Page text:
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Help, SAHM about to divorce, what do I do about maintenance. How does it work?

(9 Posts)
pixie54 Sun 18-Nov-12 08:10:04

Can anyone offer any advice? Fairly certain that a divorce is imminent and that we are going to do something called collaborative law rather than go thro courts to sort settlement.
Ive been a SAHM to our children aged 9 and 7 since 2003 and in 1987 I had to give up work so he could take a job abroad.
He has a good job and is a high earner. I've been told I will probably have a spousal maintenance claim - does anyone know anything about this? Eg what would happen if I returned to work? Can anyone offer any advice on financial settlements? Thanks

Hatpin Sun 18-Nov-12 08:25:16

Do you mean you are going to use mediation to reach a settlement? If so have you seen a solicitor for some initial advice? I wouldn't go into mediation without, tbh. They will be able to answer all your questions but yes, it sounds like you probably would. All depends how much is in the pot though!

NoraGainesborough Sun 18-Nov-12 09:19:29

Its difficult to say. Lots must be taken into consideration. Such as, are you able to work?
I thought spousal maintenance was very rare these days.
I think you need some legal advice.

LadyLapsang Sun 18-Nov-12 11:05:32

Hi OP,
How long have you been married?
You say you haven't worked since the birth of your first child, did you work before that?
Think your age, health and education / qualifications / professional / work experience will all be taken into account - ie. are you reasonably capable of work, either straight away or within a few years with some retraining.
You say your DH has a high income but could he keep two households without you making a contribution?

nqtatwitsend Sun 18-Nov-12 11:09:29

First thing you should do is get some legal advice from a good family lawyer.

I have a good friend who was in a very similar position to you. She did not get spousal maintenance but did get a divorce settlement that enabled her to buy a nice house outright and maintenance of 50% of her ex's income (after school fees have been paid). She does not need to work as her ex is a high earner (and his career has flourished since their marriage broke up). I believe that this is unusual but am not sure. Again get a good lawyer (my friend did).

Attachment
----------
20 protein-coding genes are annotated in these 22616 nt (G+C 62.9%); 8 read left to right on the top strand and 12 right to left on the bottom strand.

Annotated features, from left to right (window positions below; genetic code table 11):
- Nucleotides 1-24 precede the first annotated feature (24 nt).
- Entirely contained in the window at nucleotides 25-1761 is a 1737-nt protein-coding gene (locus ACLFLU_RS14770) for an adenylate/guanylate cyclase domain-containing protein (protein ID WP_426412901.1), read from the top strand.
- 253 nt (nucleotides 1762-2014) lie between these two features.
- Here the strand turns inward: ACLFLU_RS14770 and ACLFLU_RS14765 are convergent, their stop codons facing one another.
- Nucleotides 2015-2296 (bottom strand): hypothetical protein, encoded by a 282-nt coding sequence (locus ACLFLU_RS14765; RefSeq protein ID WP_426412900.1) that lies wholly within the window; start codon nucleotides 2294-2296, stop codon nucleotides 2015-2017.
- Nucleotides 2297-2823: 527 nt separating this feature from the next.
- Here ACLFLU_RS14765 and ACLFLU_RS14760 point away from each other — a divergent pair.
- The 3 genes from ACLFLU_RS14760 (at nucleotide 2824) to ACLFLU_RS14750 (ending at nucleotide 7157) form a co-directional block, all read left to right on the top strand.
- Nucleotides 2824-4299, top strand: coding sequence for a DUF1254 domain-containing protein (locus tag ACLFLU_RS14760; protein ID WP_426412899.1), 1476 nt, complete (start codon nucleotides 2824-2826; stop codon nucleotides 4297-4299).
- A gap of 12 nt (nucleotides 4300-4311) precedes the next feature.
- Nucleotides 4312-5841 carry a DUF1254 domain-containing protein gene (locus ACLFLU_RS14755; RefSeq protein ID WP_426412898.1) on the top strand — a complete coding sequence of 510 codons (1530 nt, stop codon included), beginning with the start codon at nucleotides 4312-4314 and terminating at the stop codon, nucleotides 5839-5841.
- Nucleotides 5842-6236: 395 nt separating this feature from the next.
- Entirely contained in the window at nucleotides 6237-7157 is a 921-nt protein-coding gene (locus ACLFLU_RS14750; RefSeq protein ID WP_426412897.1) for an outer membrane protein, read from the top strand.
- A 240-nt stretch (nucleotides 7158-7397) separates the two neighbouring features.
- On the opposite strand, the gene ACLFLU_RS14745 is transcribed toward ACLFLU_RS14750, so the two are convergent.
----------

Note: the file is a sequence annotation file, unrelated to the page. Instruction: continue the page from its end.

Also, my Mum was in a similar position a long time ago. She had not ever worked. She used the time we were at school to get some A-Levels, do a degree and then re-train. She's now pretty close to retiring from a rewarding career that has brought her a life unimaginable from the life she had with my Dad. TBH I think that her post-children life was probably a whole lot more fulfilling for her than the years she spent bringing us up.

Not sure why the bit about my mum is relevant (maybe just a long-term option which might be hard to see right now).

nqtatwitsend Sun 18-Nov-12 11:14:15

I might also add two more things:
1) My friend did not go to court - it was all done through mediation (with solicitors independently advising each party)
2) My Mum says that re-training was the best thing she ever did because it meant that she could finally be free of my Dad which was truly liberating for her

meditrina Sun 18-Nov-12 11:25:42

Search for olgaga's posts about practical steps to take on separation.

Find a good lawyer, have an initial consultation (first half hour free) and find out your options.

CogitoErgoSometimes Sun 18-Nov-12 12:03:17

Get a really good lawyer. Collaboration and mediation are great if everyone's playing fair and not trying to stitch each other up. Work out what you are entitled to and go for that or better. Any hint that you're being short-changed and go the court route... Exes are not friends, that's why they are exes and, when money is in the picture, that often brings out the worst in people.

meditrina Sun 18-Nov-12 12:06:31

You can take the free half hour with more than one lawyer, btw, and make sure you find one who will fight (fairly) on your behalf. Your lawyer is neither your friend nor your therapist. But they are vital to your settlement and therefore your future well-being.

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